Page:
Leaders of the world condemned the July 8 assassination of Shinzo Abe, the longest-serving prime minister in Japan’s history.
Abe was fatally shot during a campaign speech in Nara, a city popular with tourists near Kyoto. The gunman was arrested by the police and admitted to shooting the politician.
The former prime minister was known as a supporter of Ukraine, despite efforts to maintain and repair diplomatic ties with Moscow. As news of his death spread around the world, world leaders, including Ukrainian officials, expressed their grief.
President Volodymyr Zelensky extended his deepest condolences to Abe’s family and the people of Japan “at this difficult time” in a Twitter post. “This heinous act of violence has no excuse,” Zelensky wrote.
Sergiy Korsunsky, Ukraine’s ambassador to Japan, told the Kyiv Independent he was “very distressed” by Abe’s death and expressed condolences to his family.
Korsunsky also praised Abe for having imposed Japan’s first-ever wave of sanctions against Russia in 2015 after Russia first invaded Ukraine and annexed Crimea, but said they could have been stronger.
Since Russia’s full-scale invasion began in February, Japan’s policies toward Russia changed dramatically as it joined Western efforts to implement sanctions in an attempt to starve Moscow’s economy.
“We may like or dislike (Abe’s attempts to negotiate with Russia) but I believe it was his best desire to do what he considered important to do for Japan,” Korsunsky said. “He was a great politician and a good friend of Ukraine, and we are very shocked with his death.”
Supporter of Ukraine
While Ukraine and Japan are separated by more than 8,000 kilometers, both nations have endured similar struggles: from having territories occupied by Russia to facing the world’s worst nuclear power plant accidents.
Abe is the only Japanese prime minister to ever have visited Ukraine. He held a meeting in Kyiv in 2015 with then-president Petro Poroshenko.
When Zelensky was elected president in 2019, he attended the enthronement of Japanese Emperor Naruhito and separately held a meeting with Abe while visiting Japan.
Following the meeting, Zelensky said Ukraine is “grateful for Japan's consistent policy of supporting Ukraine and for not recognizing the illegal occupation of Crimea,” as well as maintaining sanctions against Russia.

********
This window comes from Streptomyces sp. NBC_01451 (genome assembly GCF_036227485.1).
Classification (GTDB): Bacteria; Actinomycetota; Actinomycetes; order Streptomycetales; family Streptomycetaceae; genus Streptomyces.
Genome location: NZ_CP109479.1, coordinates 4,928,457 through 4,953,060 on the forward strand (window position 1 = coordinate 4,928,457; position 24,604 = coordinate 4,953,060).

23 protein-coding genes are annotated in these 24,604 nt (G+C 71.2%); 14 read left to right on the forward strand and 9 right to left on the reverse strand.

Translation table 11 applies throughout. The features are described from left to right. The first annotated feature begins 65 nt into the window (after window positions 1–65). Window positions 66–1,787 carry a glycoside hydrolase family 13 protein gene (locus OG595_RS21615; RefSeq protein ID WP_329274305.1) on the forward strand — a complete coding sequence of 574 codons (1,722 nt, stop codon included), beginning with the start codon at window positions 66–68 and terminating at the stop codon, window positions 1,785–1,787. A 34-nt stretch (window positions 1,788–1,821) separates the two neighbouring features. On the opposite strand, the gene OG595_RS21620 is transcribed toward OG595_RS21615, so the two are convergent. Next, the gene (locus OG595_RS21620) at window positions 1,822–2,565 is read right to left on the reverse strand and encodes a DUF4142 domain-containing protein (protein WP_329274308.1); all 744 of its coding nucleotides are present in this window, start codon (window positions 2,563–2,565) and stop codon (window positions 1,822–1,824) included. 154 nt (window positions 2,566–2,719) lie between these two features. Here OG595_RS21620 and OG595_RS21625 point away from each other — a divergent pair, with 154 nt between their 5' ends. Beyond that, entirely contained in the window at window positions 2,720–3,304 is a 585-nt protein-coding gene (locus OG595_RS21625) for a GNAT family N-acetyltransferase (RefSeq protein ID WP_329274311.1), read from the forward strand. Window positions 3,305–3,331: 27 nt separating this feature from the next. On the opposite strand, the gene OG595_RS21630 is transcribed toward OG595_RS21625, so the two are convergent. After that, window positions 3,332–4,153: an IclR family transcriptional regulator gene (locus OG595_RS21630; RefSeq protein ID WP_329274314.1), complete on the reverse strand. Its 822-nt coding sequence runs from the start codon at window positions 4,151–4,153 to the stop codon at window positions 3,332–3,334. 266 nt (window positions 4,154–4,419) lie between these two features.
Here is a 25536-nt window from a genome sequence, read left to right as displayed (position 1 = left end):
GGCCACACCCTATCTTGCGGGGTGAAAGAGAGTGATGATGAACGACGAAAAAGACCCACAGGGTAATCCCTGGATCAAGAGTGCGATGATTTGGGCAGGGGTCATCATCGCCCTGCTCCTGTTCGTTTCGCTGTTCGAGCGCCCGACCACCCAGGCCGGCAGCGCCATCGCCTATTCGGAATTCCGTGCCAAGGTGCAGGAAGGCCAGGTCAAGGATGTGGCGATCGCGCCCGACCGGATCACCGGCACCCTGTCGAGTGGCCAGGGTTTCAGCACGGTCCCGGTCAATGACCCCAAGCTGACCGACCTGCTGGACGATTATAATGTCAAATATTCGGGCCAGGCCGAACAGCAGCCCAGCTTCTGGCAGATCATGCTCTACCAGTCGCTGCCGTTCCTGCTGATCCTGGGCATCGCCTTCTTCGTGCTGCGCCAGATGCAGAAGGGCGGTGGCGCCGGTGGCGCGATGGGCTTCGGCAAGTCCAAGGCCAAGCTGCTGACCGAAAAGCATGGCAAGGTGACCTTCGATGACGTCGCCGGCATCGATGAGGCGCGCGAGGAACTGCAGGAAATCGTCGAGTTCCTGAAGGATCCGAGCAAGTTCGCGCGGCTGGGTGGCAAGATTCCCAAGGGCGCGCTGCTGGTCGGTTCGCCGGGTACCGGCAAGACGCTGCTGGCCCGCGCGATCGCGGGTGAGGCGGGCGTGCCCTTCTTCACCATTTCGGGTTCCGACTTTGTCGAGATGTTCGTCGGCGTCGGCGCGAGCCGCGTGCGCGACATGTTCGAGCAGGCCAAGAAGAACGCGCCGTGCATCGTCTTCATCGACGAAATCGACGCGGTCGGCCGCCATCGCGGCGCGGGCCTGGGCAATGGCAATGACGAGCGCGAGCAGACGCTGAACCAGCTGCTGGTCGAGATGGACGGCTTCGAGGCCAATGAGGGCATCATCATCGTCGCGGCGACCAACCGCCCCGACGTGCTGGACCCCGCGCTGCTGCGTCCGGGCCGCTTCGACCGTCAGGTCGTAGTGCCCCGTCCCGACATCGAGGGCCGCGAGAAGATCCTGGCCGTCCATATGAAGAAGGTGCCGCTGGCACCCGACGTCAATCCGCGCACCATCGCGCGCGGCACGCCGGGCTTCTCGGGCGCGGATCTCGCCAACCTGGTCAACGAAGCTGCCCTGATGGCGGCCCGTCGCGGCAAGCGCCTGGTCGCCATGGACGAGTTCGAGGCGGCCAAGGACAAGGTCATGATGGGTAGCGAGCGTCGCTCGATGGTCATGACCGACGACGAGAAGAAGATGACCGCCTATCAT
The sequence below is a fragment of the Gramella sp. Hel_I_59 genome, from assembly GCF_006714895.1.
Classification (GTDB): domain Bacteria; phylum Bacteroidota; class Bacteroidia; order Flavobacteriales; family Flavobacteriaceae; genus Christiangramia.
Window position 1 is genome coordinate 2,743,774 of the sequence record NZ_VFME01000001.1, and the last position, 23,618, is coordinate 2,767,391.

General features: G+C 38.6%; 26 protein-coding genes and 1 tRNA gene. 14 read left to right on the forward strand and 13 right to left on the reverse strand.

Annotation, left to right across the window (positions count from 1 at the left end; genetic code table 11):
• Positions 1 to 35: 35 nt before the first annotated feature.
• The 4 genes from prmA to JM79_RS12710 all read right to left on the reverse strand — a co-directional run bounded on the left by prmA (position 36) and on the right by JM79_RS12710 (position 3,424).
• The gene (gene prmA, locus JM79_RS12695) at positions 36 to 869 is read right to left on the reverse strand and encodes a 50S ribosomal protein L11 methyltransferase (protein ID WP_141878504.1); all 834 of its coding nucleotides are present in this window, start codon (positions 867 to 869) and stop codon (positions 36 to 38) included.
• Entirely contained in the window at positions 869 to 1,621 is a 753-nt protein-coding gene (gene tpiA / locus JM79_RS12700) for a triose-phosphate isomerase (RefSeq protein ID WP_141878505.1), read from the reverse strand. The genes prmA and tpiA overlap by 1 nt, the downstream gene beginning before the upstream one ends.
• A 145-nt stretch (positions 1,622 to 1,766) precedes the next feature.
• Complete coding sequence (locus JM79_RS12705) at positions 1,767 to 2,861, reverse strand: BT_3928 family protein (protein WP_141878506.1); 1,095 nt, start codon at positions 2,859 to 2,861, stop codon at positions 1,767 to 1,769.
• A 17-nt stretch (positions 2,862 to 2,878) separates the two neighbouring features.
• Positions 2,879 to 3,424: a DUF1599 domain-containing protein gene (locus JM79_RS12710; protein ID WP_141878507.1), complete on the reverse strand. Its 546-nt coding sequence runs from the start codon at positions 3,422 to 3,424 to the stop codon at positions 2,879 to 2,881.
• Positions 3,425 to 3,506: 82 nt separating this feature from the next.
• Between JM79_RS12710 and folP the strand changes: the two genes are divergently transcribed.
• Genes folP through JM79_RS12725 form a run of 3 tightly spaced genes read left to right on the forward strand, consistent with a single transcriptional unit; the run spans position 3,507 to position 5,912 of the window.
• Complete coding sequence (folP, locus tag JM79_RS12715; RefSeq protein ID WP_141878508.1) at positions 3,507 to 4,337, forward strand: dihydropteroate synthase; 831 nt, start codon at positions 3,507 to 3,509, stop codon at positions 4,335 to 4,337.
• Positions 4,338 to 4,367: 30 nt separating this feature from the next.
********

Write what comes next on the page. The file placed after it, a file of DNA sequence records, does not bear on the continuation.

Under Abe, Japan provided Ukraine a loan of $1.5 billion, the majority of which went into the modernization of Bortnychi Aeration Station in Kyiv, according to the Japanese embassy in Ukraine.
Other financial support during Abe’s tenure included millions of dollars worth of grants to help internally displaced people in Ukraine as well as to improve the economy.
Playing both sides
Though Abe had already resigned due to health issues when Russia’s full-scale invasion began in February, he stated that Russia’s war was a wake-up call for Japan.
Japan and Russia have never signed a peace treaty formally concluding WWII hostilities because of a long-running territorial dispute over islands off of Japan’s northernmost island of Hokkaido, seized at the time by the Soviet Union.
Abe attempted to return the islands through negotiations with Russian dictator Vladimir Putin, all of which failed to yield results. Abe faced criticism for visiting Russia 11 times as prime minister since 2012 and for pursuing closer ties and negotiations with Vladimir Putin.
Abe’s critics at the time said he was being “played by Putin,” while also saying he had to continue his support for Ukraine because the U.S., Japan’s closest ally, had scrutinized his close relations with Moscow.
Critics cast doubt over Abe’s support for Ukraine, claiming that his administration’s financial and political support for Ukraine was consolation to Japan’s Western allies for continued peace talks and visits to Russia.
They also claim Abe’s visit to Ukraine in 2015 and financial support was the result of the U.S. President Barack Obama administration's skepticism of Japan’s ties with Russia.
But since Russia’s all-out war against Ukraine began, the relationship between Russia and Japan has soured. Russia withdrew from talks in March and has frozen joint economic projects related to the disputed islands.
Some Ukrainians living in Japan have also felt uneasy about Abe’s diplomatic ties with Putin. One of them is Oksana Piskunova, originally from an occupied town in Donetsk Oblast, who has lived near Tokyo for over 20 years.
While Piskunova said Abe’s assassination was “very sad,” she did not like Abe’s policy against Russia and how he continued to call Putin “Vladimir” while continuing negotiations.
Abe was also criticized for avoiding mentioning Putin while condemning Russia’s invasion of Ukraine on Feb. 24.
Other Ukrainians, like Alexander Gaidin, who lives in Osaka, praised his attempts to resolve the issue with the disputed islands and “for his amazing smile.”
“Personally, I feel a deep sadness and devastation,” Gaidin told the Kyiv Independent.